South African Tourism
Due to the injustices from decades of Apartheid, many indigenous Africans are financially disadvantaged. In an effort to help right some of these wrongs, trust and initiatives have been instituted for various industries, including the wine industry.
Currently, there are approximately 160,000 individuals from socio-economically disadvantaged communities who are employed within the industry. With each visit, additional employment opportunities open up.
On my first visit to South Africa in 2004, I met a young man from one of the townships who was working toward a career as a winemaker. Today, around a dozen Africans, whose families suffered under Apartheid have risen to the role of winemaker. Although that number is still quite small, it is a prime example of how tourism brings hope and changes lives. Tourism is an integral part of the South African economy, creating one in twelve jobs.
In the late 1990s, Ntsiki Biyela, from KwaZulu Natal enrolled in the University of Stellenbosch’s oenology program. Her road to becoming a winemaker was atypical and quite difficult. All of our classmates were white and classes were taught in Afrikaans, the language of her oppressors. However, Ms. Biyela, a proud Zulu persevered. Upon graduation, she joined the staff at boutique wine producer Stellekaya, becoming the country’s first African female winemaker. Shortly thereafter, she was named Female Winemaker of the Year.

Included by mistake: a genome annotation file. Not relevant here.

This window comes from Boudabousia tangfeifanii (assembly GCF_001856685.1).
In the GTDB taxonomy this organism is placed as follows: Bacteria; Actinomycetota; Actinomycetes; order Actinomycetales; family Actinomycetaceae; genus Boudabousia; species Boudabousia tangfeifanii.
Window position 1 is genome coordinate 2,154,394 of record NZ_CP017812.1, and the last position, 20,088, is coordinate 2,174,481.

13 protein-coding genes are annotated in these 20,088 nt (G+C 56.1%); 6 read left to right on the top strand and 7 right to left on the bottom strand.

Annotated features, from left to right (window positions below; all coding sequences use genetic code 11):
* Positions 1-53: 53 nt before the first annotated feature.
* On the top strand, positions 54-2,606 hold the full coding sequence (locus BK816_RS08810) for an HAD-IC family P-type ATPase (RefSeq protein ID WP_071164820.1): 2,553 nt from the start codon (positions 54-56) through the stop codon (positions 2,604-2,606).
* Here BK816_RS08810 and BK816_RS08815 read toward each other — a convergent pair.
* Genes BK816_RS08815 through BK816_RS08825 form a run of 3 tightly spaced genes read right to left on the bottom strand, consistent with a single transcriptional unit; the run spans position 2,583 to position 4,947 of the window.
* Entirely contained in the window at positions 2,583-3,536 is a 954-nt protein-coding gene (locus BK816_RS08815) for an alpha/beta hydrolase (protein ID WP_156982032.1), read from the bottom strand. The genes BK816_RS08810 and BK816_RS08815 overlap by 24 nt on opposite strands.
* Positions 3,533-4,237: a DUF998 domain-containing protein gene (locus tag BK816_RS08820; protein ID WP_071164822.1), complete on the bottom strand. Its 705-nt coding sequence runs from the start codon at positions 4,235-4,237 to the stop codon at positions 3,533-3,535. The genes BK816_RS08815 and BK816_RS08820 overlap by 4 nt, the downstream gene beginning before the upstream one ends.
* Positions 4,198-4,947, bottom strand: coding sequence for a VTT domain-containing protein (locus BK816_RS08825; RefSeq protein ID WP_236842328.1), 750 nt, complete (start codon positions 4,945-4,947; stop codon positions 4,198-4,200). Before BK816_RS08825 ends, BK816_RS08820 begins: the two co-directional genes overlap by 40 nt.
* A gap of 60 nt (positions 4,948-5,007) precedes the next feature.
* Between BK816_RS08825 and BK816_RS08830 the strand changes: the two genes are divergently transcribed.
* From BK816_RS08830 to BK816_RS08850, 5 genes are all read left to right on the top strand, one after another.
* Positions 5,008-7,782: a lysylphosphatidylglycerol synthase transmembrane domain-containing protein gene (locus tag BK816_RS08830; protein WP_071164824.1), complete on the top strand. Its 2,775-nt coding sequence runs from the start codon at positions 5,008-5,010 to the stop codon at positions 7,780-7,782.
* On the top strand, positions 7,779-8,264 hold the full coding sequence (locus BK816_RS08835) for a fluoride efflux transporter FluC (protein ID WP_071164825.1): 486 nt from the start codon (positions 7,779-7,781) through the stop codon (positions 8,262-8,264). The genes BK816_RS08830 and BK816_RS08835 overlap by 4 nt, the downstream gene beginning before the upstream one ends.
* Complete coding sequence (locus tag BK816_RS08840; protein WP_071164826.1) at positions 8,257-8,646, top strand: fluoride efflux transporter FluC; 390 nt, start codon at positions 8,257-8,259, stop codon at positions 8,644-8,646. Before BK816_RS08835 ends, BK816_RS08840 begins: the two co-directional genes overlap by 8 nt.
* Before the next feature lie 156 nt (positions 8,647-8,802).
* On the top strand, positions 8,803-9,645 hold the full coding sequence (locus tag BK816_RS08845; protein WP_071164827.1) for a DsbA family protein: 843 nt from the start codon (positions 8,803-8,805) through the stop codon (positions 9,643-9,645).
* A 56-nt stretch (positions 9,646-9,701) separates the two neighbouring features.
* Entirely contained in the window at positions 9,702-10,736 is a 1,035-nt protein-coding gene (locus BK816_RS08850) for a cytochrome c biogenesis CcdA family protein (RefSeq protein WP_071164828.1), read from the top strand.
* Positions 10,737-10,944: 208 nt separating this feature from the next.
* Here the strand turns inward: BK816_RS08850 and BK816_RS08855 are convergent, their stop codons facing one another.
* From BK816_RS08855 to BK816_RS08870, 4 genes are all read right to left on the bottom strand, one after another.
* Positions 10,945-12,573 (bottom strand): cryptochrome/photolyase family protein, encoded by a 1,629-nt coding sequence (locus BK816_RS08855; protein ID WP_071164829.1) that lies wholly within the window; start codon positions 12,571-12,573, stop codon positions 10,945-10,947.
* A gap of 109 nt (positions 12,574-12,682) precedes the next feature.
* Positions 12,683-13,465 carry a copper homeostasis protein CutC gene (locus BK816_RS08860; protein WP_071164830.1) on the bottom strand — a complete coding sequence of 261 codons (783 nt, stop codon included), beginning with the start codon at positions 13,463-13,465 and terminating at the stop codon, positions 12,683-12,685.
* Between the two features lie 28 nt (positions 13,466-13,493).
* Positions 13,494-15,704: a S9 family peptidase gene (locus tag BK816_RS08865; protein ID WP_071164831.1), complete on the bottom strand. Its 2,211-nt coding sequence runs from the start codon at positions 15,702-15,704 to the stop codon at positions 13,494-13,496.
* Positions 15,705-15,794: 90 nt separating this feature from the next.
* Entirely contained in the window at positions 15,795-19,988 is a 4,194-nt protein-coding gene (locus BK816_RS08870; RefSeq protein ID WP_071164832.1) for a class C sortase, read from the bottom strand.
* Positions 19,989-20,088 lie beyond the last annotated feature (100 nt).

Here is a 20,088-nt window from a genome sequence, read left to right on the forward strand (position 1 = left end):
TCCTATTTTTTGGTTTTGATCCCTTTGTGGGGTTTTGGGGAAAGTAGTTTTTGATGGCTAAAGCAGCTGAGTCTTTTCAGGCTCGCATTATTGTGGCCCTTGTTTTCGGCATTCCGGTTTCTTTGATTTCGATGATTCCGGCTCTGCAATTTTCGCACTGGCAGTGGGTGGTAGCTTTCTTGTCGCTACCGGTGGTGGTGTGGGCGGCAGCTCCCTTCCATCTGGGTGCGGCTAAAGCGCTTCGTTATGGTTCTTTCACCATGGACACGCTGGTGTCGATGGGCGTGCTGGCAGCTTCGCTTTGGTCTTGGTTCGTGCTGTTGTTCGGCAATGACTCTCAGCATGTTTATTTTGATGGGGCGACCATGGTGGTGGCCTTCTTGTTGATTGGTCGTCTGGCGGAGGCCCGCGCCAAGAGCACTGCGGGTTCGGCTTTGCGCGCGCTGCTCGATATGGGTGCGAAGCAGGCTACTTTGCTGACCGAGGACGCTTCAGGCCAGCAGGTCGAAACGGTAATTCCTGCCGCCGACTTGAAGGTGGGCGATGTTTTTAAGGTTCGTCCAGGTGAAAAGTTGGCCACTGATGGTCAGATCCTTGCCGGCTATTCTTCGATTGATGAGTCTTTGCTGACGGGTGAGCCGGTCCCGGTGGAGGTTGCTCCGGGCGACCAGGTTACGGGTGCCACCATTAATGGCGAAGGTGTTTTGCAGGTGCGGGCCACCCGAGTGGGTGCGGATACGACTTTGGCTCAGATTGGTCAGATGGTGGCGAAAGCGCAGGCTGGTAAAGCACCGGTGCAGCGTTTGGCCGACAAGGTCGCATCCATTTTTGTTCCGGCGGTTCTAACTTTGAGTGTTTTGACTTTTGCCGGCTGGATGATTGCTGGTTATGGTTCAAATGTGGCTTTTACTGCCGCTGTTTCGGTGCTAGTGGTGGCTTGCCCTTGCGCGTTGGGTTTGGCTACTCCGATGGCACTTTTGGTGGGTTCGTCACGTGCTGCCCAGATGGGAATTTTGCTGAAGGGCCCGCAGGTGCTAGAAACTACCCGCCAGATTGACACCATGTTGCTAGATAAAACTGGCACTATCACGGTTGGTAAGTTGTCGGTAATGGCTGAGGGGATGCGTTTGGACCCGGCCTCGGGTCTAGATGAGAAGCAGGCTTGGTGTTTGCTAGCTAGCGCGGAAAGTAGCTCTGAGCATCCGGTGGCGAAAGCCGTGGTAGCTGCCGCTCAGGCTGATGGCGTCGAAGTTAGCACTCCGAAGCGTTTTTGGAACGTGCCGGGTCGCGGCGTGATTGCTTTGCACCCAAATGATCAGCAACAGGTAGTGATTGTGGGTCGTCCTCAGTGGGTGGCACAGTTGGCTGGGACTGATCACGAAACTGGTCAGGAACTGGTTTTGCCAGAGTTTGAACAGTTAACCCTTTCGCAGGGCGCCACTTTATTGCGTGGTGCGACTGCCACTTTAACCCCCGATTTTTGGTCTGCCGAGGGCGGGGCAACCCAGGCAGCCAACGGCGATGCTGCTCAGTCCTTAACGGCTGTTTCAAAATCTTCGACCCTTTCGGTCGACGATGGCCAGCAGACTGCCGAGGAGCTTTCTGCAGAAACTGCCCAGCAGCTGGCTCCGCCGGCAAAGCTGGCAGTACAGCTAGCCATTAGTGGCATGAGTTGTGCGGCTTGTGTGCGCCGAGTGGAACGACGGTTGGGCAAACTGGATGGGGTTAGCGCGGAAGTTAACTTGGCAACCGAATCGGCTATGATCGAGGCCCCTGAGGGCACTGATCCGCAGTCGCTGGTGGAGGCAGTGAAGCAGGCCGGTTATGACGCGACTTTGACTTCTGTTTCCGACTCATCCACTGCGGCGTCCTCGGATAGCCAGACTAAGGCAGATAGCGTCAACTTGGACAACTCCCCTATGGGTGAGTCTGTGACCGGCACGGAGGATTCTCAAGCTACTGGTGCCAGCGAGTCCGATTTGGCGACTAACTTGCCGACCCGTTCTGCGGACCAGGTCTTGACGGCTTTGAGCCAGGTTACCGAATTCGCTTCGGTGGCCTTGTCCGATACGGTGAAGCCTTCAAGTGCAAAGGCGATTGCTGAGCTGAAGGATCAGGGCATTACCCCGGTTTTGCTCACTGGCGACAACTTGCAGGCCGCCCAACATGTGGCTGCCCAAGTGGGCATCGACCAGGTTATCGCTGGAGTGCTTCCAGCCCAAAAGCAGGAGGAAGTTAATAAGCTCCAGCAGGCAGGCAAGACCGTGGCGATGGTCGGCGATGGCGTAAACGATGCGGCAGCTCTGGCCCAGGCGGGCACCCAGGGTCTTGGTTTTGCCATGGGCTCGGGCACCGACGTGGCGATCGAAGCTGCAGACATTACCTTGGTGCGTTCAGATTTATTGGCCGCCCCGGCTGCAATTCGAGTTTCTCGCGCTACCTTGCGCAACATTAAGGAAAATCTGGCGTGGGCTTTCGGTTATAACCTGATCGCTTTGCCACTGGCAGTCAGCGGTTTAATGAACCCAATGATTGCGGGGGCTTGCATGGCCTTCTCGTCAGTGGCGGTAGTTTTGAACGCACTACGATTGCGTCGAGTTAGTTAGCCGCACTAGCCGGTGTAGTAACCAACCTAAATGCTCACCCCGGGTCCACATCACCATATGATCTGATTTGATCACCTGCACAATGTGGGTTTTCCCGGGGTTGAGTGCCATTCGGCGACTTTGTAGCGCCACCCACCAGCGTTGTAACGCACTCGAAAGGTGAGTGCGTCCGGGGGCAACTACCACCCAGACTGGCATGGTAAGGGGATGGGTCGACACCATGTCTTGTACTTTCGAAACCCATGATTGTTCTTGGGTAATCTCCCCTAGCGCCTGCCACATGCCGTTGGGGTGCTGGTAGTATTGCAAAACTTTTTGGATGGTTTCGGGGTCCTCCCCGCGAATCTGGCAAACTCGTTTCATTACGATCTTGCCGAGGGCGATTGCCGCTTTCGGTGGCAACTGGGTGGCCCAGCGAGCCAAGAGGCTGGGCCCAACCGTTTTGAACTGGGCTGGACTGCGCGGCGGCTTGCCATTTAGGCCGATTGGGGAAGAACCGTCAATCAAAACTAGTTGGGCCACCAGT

Stellekaya, located in the heart of the Cape Winelands produces seven red wines, many with a blend that includes Merlot. Stellekaya sources grapes from local producers. When the grapes arrive at the winery, Ms. Biyela has them undergo a cold maceration process designed to capture the fruit flavors. She then uses a traditional punch down method followed by a wooden basket press. After fermentation, the wine is aged in 100% French oak barrels. You should taste the award-winning results for yourself.
South Africa dons many travelers’ Bucket Lists. This is hardly surprising given its ideal climate, friendly people, great exchange rate to the US Dollar, awesome food scene, quality wines and beautiful wine regions.
When you visit Stellenbosch, (I suggest you do) stop in at the Stellekaya winery and see firsthand how your tourism dollars have helped lift this country. Then, head to dinner at Aubergine with its cosmopolitan menu and dazzling wine list. But that’s a discussion for another post.